Should airline loyalty programs be regulated?

Oh, the lovely world of federal regulations.  Sometimes we love them and sometimes hate them.  Congressman Grayson, a democrat out9-25-14-3 of Florida, has asked the U.S. Department of Transportation to investigate the airlines’ frequent-flyer program policies.   He specifically wants the length of notice given to frequent flyers when a program is changed investigated.  The DOT came back stating they’ll be auditing these programs to ensure they are complying with their disclosure requirements.

As View from the Wing reminds us:

Under existing law, frequent flyer programs can do anything they want to you. They just have to tell you they’re doing it.

I have to admit, this existing law really ticks me off.   In a Business Week story a spokesman for U.S. airlines’ trade group Airlines for America says the programs exist to thank customers for their business and loyalty.  Well that’s all fine and dandy, but what if you are flying that airline specifically because of their reward program?  When they lower the value of those redemptions what kind of thanks is that??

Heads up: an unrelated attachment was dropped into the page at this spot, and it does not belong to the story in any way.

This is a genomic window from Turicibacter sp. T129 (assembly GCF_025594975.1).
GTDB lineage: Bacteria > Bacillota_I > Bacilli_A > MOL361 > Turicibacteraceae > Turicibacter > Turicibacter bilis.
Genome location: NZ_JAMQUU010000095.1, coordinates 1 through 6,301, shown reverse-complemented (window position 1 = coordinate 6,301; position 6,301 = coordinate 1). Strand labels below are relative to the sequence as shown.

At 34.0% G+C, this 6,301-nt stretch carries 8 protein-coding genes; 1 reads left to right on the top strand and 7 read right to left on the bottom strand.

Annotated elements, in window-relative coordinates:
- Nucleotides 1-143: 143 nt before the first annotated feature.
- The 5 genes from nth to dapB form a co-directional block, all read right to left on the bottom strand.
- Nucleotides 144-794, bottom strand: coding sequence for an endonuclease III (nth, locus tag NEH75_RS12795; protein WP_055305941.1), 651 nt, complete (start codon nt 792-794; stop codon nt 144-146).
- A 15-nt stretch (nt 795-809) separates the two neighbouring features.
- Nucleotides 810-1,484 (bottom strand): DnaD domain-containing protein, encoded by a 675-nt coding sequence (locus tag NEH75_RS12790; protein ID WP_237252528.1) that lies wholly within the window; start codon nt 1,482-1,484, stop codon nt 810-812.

I’ve been frustrated with these changes in the past, and am still frustrated.  Airlines can literally do whatever they want, with no notice. Why is that okay? Of course, if I go down the rat hole of inconsistent airline policy I may never stop. (Don’t forget about my close friend waiting on a ruling from the DOT after he was unjustifiably accused and penalized by American for supposed seat blocking.)  Let’s just say that it’s troubling how much control these airlines have with frequent flyer programs.

With that being said I don’t know if I would support major regulation in this arena.  If it becomes too regulated you may see these programs start to disappear.  However, I think it’s perfectly acceptable for the airlines to be required to give proper notice if a change is taking place.  Congressman Grayson’s recommendation of a year’s notice might be pushing it a bit but it doesn’t hurt to aim high then settle a little lower.

Readers, what do you think about regulating airline loyalty programs?

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  1. The airlines are not required by anyone to offer these programs.
    Get the government involved and watch these programs go away.
    Forget the miles this whole thing will turn into points.

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